Despite the overwhelming amount of attention given by scientists and practitioners to leadership, most theories of leadership have been developed to explain the role of leadership in traditional line organizations, not to explain how leaders deal with complex and paradoxical demands in project-based organizations contexts. In this thesis we explore leadership in project-based organizations. We show how leaders enable project-based organizations to deal with complex and paradoxical demands through adaptive and paradoxical strategies, practices and narratives.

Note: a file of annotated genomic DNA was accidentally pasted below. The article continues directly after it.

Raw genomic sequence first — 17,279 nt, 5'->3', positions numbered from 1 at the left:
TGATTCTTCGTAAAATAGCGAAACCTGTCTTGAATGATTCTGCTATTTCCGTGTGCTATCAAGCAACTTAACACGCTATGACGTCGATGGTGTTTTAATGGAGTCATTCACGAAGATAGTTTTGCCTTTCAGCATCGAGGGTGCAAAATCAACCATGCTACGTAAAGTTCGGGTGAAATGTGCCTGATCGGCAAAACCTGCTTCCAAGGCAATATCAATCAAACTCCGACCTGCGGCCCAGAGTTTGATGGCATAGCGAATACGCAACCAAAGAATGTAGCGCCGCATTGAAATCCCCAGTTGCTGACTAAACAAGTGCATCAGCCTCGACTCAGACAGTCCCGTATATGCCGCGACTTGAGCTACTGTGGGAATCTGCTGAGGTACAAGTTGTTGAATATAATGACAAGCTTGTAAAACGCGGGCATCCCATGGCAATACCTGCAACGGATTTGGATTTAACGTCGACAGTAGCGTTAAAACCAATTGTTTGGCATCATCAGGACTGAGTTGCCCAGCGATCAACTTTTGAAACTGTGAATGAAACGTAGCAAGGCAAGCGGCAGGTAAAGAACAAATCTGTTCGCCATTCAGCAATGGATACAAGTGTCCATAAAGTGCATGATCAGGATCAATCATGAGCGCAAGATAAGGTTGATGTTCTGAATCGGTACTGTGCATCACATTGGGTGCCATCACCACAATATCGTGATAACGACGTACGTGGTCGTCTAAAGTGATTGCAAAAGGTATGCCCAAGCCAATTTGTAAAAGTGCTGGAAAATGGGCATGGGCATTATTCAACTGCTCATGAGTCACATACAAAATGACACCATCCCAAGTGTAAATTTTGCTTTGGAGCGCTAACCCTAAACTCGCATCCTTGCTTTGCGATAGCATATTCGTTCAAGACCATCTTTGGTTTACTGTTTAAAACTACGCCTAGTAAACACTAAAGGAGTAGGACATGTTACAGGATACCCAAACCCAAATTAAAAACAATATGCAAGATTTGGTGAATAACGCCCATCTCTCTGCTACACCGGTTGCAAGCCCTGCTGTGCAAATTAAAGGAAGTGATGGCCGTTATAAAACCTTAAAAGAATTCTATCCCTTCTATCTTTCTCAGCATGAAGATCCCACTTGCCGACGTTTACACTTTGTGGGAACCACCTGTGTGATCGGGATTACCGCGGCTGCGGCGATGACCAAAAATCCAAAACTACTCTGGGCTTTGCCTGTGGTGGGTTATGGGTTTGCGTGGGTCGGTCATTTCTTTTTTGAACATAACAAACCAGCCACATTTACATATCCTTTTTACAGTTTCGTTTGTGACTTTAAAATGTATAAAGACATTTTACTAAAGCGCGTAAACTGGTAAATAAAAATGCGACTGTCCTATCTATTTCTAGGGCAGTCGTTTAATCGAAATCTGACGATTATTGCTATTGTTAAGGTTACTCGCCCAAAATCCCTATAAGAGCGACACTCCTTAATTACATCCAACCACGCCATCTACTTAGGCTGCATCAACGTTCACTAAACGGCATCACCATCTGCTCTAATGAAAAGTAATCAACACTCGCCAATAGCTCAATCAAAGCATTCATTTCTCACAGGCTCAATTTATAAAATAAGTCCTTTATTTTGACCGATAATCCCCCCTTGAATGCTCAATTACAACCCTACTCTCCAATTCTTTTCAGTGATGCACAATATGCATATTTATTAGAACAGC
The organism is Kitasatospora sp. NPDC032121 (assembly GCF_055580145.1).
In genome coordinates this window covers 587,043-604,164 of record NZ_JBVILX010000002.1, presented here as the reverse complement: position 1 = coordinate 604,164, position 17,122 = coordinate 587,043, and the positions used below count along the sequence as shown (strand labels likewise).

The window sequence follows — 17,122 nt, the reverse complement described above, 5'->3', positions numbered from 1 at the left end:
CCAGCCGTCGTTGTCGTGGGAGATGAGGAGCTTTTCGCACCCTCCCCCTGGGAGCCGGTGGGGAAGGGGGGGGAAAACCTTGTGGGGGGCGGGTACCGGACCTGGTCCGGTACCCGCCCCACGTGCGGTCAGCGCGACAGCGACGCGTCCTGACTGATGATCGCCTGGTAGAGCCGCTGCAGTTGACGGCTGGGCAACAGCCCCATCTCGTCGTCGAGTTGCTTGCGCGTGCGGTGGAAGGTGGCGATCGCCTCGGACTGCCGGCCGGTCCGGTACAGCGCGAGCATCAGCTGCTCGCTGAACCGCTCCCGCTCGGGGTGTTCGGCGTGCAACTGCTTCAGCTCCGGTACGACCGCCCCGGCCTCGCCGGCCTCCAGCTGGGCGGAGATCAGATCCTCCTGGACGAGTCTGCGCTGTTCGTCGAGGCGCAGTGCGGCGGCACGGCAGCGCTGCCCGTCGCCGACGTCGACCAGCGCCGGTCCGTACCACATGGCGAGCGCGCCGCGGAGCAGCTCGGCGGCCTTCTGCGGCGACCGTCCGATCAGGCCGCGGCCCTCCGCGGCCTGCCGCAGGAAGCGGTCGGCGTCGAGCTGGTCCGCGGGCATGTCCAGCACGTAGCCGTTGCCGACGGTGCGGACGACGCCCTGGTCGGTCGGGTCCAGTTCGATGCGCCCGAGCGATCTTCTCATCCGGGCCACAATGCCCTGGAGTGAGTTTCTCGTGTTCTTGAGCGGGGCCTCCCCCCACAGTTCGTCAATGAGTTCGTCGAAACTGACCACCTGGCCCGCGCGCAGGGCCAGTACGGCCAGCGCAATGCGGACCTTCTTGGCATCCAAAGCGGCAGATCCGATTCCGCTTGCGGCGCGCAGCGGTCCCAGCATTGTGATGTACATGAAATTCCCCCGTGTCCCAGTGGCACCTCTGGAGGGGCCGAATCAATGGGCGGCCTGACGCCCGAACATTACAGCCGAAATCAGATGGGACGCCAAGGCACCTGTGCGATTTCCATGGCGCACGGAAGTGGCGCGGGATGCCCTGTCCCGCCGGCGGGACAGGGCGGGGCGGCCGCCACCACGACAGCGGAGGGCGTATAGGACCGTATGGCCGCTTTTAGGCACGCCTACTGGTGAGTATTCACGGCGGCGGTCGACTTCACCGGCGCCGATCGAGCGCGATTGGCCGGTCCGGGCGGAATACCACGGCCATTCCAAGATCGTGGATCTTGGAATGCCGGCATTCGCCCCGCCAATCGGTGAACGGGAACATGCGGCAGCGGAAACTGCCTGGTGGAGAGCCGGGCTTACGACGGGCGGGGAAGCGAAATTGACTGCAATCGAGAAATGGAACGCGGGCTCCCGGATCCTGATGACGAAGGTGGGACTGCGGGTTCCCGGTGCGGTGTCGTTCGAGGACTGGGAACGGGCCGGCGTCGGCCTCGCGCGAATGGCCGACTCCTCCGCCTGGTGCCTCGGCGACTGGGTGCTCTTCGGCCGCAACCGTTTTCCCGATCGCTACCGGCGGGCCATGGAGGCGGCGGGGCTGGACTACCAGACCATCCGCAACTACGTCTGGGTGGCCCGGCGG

In project-based organizations most work is organized in projects in which people from different functional backgrounds, and often different organizations and geographical locations, tend to come together for a limited period of time to accomplish a shared goal. As these projects are instigated to deal with an emergent demand they are well positioned to enable the organization to deal with complex and paradoxical demands.
In this thesis we focus on the role of leadership in dealing with four paradoxes of organizing in four separate studies. These paradoxes are efficiency-adaptability, exploitation-exploration, integrative-disintegrative tendencies, and aligned-conflicting perspectives. We identify a number of leadership strategies, practices and narratives leaders enact and construct in order to deal with these paradoxes.